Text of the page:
Delray Beach’s Eathai offers intrigue and surprises with menu of seldom-seen Thai dishes

Neon sign behind Eathai’s bar.

Located next to a pancake house on Federal Highway, this Thai eatery offers adventurous diners an opportunity to sample cuisine rarely found elsewhere in a modern setting.

By Alan J. Wax

Hidden in a small strip center next to the Original House of Pancakes on Federal Highway, just south of Linton Boulevard, Eathai differs from most Thai eateries in Delray Beach and its environs.

The differences are in both the ambiance and the menu.

Eathai’s dining room.

Entering this modern space decked out in what appears to be distressed wood walls, the first thing you’ll notice is the absence of brass elephants and other brass ornamentation often found in Thai restaurants. A few pictures decorate the walls. The lighting is from bare-bulb pendants hanging from the corrugated metal-tile ceiling; it can be dim, even in broad daylight. There’s an orange neon Eathai sign lit up behind the fully stocked bar. A dozen small tables ring the dining room and four large, communal wooden tables with picnic-style benches fill the rest of the floor.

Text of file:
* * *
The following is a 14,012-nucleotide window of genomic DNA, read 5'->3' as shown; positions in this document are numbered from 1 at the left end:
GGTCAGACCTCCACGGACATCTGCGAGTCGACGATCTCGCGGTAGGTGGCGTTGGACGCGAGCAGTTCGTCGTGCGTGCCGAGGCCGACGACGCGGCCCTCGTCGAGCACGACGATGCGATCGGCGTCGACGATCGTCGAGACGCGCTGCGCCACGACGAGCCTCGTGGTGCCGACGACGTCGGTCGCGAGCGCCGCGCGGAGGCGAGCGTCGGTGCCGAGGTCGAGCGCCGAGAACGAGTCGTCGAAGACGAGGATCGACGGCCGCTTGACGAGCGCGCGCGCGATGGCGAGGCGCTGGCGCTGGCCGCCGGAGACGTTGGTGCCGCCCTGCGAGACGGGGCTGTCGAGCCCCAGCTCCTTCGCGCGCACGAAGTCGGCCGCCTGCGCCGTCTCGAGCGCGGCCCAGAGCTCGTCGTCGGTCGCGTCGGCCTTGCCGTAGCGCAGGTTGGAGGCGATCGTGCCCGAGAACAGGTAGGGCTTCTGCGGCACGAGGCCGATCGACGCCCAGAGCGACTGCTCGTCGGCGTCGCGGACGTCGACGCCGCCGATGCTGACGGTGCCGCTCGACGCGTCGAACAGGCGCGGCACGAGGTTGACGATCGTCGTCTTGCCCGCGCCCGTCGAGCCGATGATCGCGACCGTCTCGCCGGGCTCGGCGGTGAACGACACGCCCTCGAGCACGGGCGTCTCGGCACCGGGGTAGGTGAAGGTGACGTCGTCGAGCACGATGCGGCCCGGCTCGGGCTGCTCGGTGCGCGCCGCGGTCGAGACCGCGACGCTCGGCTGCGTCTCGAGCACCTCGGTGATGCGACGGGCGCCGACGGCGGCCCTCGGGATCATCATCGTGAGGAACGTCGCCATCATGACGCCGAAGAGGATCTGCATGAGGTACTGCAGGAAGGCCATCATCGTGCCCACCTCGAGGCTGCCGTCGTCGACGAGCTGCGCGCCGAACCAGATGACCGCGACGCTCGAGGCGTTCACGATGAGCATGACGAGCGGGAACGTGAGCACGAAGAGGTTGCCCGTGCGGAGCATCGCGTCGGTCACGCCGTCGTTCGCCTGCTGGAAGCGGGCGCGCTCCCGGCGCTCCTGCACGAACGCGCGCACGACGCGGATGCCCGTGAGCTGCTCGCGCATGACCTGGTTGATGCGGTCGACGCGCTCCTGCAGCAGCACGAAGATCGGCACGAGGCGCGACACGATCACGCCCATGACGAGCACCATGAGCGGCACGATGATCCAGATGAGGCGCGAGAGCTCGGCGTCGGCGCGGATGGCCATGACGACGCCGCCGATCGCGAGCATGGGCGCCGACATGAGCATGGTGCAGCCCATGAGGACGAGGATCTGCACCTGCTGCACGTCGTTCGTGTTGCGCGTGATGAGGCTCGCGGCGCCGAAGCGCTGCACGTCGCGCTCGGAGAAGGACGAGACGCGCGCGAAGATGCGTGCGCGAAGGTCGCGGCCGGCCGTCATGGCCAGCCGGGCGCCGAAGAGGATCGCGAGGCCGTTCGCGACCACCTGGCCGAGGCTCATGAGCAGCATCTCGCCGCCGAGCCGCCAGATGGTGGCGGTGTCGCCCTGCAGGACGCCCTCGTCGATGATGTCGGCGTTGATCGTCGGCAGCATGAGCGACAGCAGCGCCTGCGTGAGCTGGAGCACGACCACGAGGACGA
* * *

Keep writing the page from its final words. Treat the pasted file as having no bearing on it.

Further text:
The differences don’t end there; the menu offers both intrigue and surprises. And, importantly, no sushi (though Thai ceviche is offered).

The intrigue: You would expect to find curries, noodles, soups, and fried rice on the menu. Yet Eathai has them, but it offers it own spin as well as dishes from the Thai repertoire that I’ve never before seen. You’ll be surprised, pleasantly, by some dishes and taken aback by others.

 Chef Sopanut Sopochana.

Behind Eathai is chef-owner, Sopanut Sopochana, who at the age of 14 moved from Bangkok to New York, according to the restaurant’s web site. Living in the Bronx without any knowledge of English or a helping hand to guide him wasn’t a challenge. His dream was to not work for others but himself. He rose from dishwasher to general manager for the renowned Spice Group in New York City, managing several restaurants. At the age of 28 in 2008, Chef So, as he’s become known, opened his first restaurant near NYU in downtown Manhattan. Others soon followed. In 2015, he moved to South Florida, where he worked as a server at Thai Spice in Fort Lauderdale to learn about the South Florida market, and in May 2016, he opened Eathai.